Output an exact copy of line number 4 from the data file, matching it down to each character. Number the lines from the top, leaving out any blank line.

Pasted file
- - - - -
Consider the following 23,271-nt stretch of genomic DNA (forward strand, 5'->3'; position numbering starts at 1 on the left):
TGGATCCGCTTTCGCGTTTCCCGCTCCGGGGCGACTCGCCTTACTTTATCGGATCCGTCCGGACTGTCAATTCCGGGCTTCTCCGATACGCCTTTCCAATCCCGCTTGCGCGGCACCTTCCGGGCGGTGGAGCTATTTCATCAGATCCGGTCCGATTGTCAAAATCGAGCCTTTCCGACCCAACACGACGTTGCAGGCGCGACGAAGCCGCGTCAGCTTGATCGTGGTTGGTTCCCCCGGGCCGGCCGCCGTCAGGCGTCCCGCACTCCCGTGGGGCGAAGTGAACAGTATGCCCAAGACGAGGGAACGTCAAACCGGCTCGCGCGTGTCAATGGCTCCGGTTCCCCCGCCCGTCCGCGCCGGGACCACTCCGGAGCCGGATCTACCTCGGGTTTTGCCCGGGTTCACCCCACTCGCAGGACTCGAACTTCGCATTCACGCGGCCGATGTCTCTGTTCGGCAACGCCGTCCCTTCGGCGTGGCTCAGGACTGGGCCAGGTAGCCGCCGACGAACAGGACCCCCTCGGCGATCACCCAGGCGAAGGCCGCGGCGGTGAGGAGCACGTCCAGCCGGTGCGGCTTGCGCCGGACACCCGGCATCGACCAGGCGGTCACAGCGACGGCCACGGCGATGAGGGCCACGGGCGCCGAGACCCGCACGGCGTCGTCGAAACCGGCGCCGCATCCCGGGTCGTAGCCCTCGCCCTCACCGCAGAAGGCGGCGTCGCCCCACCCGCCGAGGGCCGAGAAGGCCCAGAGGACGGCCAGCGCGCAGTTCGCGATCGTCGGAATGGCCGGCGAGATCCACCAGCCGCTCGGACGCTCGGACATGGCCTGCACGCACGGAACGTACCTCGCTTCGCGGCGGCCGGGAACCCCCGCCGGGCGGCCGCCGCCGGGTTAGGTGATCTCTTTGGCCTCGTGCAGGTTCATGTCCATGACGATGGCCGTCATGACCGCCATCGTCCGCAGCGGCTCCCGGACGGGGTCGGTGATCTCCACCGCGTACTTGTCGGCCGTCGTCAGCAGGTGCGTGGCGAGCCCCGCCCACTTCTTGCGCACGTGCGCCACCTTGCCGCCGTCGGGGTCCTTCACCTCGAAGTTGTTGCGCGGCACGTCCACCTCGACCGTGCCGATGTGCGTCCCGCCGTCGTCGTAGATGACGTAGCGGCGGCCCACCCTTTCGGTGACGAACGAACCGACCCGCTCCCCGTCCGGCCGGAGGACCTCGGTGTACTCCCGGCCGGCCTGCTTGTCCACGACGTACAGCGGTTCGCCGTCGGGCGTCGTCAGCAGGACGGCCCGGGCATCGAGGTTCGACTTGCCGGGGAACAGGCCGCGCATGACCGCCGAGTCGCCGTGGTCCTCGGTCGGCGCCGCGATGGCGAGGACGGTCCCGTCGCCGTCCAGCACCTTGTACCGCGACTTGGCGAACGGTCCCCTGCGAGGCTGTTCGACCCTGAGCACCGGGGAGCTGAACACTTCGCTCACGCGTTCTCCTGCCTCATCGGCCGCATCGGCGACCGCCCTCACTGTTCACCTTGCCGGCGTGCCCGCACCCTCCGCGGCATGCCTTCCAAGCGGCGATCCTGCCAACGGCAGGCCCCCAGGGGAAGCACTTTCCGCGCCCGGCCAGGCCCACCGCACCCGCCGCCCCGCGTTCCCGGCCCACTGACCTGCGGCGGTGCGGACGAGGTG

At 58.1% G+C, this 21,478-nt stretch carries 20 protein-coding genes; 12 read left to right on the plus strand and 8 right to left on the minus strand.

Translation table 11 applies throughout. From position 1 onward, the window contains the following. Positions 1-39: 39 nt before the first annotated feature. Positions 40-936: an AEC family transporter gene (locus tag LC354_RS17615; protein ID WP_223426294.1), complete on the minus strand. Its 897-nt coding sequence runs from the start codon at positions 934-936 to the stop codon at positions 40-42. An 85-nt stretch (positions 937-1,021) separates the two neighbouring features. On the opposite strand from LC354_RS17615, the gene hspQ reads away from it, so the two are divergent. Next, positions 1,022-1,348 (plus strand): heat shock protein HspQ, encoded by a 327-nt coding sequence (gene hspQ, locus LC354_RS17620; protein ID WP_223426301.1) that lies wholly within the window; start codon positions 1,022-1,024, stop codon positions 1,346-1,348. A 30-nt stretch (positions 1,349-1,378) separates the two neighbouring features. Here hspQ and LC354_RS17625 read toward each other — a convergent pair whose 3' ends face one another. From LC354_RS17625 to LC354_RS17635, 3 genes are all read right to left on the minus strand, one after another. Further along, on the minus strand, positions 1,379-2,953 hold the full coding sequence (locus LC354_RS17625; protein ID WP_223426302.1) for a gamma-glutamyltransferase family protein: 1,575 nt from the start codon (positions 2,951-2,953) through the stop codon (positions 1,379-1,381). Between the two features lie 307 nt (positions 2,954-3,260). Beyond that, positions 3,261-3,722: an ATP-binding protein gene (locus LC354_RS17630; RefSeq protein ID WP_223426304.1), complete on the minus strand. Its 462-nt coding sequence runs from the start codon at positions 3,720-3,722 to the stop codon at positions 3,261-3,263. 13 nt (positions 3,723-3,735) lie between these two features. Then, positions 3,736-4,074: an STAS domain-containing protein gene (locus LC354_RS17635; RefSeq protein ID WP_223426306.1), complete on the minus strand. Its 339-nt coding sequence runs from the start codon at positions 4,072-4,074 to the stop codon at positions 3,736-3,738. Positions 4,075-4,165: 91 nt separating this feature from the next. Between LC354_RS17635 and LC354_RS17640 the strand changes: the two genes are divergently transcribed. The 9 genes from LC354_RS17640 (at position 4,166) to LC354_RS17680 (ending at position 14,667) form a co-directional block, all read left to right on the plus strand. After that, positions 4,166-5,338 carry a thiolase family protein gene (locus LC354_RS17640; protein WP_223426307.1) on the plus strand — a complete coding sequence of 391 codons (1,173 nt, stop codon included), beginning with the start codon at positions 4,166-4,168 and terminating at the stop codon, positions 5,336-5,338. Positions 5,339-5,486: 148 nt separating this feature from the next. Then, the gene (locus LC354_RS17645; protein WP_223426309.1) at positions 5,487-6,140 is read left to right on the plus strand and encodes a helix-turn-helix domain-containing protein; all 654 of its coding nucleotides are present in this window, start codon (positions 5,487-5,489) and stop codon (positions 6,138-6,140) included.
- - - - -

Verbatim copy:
Translation table 11 applies throughout. From position 1 onward, the window contains the following. Positions 1-39: 39 nt before the first annotated feature. Positions 40-936: an AEC family transporter gene (locus tag LC354_RS17615; protein ID WP_223426294.1), complete on the minus strand. Its 897-nt coding sequence runs from the start codon at positions 934-936 to the stop codon at positions 40-42. An 85-nt stretch (positions 937-1,021) separates the two neighbouring features. On the opposite strand from LC354_RS17615, the gene hspQ reads away from it, so the two are divergent. Next, positions 1,022-1,348 (plus strand): heat shock protein HspQ, encoded by a 327-nt coding sequence (gene hspQ, locus LC354_RS17620; protein ID WP_223426301.1) that lies wholly within the window; start codon positions 1,022-1,024, stop codon positions 1,346-1,348. A 30-nt stretch (positions 1,349-1,378) separates the two neighbouring features. Here hspQ and LC354_RS17625 read toward each other — a convergent pair whose 3' ends face one another. From LC354_RS17625 to LC354_RS17635, 3 genes are all read right to left on the minus strand, one after another. Further along, on the minus strand, positions 1,379-2,953 hold the full coding sequence (locus LC354_RS17625; protein ID WP_223426302.1) for a gamma-glutamyltransferase family protein: 1,575 nt from the start codon (positions 2,951-2,953) through the stop codon (positions 1,379-1,381). Between the two features lie 307 nt (positions 2,954-3,260). Beyond that, positions 3,261-3,722: an ATP-binding protein gene (locus LC354_RS17630; RefSeq protein ID WP_223426304.1), complete on the minus strand. Its 462-nt coding sequence runs from the start codon at positions 3,720-3,722 to the stop codon at positions 3,261-3,263. 13 nt (positions 3,723-3,735) lie between these two features. Then, positions 3,736-4,074: an STAS domain-containing protein gene (locus LC354_RS17635; RefSeq protein ID WP_223426306.1), complete on the minus strand. Its 339-nt coding sequence runs from the start codon at positions 4,072-4,074 to the stop codon at positions 3,736-3,738. Positions 4,075-4,165: 91 nt separating this feature from the next. Between LC354_RS17635 and LC354_RS17640 the strand changes: the two genes are divergently transcribed. The 9 genes from LC354_RS17640 (at position 4,166) to LC354_RS17680 (ending at position 14,667) form a co-directional block, all read left to right on the plus strand. After that, positions 4,166-5,338 carry a thiolase family protein gene (locus LC354_RS17640; protein WP_223426307.1) on the plus strand — a complete coding sequence of 391 codons (1,173 nt, stop codon included), beginning with the start codon at positions 4,166-4,168 and terminating at the stop codon, positions 5,336-5,338. Positions 5,339-5,486: 148 nt separating this feature from the next. Then, the gene (locus LC354_RS17645; protein WP_223426309.1) at positions 5,487-6,140 is read left to right on the plus strand and encodes a helix-turn-helix domain-containing protein; all 654 of its coding nucleotides are present in this window, start codon (positions 5,487-5,489) and stop codon (positions 6,138-6,140) included.